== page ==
Life-visioning works the same as visioning in the business world. CEO’s don’t say, “We’re on the Forbes 400 list” and automatically they’re there. They envision a path, craft a mission and live (and work by) that mission statement. They picture the path and details of their company. They aim high, they go big – but then they DO the work to get there. The vision makes the path obvious.
Your personal vision is no different. Picture your life exactly where you want it.
These aren’t small questions, but they’re critical parts of attaining a life of MORE.
Think of your personal vision statement as a roadmap of sorts. This map – and your mission to follow it – should cover the most important areas of your life. Your health, yourself, your family, your work and play. Your personal vision should include your greater vision for contributing to society at large. There’s an excellent worksheet in Judith’s book, The Soft Addiction Solution, to walk you through each part of crafting your vision.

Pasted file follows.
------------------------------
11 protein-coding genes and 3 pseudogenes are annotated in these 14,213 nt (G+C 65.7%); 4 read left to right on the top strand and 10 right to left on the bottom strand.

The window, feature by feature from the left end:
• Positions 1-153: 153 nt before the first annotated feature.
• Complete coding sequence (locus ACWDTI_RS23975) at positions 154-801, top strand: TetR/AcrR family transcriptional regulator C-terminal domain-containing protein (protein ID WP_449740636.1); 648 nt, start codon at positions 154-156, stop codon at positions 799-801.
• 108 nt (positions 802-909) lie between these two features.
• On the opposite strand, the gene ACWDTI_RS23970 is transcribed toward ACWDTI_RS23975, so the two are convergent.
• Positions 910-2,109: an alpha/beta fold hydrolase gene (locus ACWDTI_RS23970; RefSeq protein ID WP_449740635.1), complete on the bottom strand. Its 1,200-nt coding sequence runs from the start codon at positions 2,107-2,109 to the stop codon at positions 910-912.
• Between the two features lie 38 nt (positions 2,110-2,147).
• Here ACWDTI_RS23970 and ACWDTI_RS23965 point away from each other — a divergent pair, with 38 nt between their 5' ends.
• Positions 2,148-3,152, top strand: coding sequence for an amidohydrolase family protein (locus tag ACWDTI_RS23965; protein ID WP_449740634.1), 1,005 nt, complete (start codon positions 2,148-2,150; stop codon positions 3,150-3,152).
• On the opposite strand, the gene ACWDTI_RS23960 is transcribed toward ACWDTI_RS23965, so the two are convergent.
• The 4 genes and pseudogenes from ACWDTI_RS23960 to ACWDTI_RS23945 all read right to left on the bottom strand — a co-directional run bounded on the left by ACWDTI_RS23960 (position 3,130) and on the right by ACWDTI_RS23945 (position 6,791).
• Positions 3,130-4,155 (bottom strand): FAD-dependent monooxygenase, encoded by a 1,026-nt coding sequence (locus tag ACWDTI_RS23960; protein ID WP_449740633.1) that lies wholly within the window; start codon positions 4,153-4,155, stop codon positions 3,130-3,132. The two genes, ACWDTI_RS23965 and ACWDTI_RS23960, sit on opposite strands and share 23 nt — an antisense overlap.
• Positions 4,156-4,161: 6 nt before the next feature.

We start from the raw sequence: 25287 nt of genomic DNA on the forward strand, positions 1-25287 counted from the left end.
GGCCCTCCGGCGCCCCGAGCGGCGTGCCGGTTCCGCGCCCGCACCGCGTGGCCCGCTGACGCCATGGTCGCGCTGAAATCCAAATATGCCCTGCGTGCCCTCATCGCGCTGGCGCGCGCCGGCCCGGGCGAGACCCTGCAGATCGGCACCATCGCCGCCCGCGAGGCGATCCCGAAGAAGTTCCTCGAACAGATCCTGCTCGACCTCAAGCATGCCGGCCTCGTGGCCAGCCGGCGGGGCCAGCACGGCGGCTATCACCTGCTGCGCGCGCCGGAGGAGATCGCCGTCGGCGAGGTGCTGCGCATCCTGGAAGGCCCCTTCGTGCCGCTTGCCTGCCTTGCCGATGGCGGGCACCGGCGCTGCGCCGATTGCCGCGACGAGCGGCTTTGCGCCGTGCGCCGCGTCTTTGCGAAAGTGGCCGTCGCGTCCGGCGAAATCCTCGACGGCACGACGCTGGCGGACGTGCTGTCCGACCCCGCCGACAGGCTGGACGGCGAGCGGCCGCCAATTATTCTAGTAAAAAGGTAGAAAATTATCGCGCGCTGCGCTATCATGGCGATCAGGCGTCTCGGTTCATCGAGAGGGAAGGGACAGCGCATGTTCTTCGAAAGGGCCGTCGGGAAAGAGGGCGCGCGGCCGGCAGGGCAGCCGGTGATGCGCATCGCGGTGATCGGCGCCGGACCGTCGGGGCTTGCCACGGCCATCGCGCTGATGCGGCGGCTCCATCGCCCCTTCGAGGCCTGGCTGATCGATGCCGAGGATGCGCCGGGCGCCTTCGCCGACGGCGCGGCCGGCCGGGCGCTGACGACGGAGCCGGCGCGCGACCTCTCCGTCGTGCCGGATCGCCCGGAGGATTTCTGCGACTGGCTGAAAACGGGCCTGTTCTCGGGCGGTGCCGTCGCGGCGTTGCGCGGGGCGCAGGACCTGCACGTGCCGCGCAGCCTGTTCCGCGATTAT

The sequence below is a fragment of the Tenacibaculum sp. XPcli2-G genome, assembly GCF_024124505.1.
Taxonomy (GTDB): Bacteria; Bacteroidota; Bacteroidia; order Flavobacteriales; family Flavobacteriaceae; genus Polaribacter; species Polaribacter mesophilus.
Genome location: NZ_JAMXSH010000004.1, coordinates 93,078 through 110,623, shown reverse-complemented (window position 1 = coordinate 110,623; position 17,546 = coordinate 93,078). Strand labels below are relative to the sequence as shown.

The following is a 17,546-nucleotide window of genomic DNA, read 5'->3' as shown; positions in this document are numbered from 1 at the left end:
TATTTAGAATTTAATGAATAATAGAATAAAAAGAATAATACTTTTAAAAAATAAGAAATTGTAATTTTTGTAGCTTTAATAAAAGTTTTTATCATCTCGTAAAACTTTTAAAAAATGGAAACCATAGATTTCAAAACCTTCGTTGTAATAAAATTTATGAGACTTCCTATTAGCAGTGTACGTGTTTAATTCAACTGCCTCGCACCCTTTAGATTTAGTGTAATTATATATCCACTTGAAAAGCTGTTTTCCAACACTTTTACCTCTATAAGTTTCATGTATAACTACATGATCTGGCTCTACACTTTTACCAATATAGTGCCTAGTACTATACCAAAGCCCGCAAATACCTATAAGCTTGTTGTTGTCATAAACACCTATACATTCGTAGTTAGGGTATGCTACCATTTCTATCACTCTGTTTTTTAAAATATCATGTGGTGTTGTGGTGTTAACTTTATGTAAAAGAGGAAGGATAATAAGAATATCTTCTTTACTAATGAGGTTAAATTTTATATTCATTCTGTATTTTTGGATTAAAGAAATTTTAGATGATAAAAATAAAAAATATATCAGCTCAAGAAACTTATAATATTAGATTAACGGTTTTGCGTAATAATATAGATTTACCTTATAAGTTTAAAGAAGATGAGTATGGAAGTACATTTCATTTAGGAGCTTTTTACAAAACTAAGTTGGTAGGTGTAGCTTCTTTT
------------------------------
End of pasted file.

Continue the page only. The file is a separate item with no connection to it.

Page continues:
“Vision guides all our live. Whether you know it or not, your life has been formed by some sort of Vision, positive or negative. Sadly, it is too often an expression of our negative thinking, unconscious belief systems, and poor self-esteem. Our negative visions often lead us to try to numb our pain or gain false comfort by succumbing to soft addictions.”
Judith writes, “A positive vision helps us avoid cycling though limiting self-fulfilling prophecies driven by unconscious beliefs and get true nourishment and comfort instead. Often, we’re not even conscious of this cycle. For instance, if we believe that we cannot fulfill our spiritual hungers, then we unconsciously act in a way that confirms and reinforces that belief.”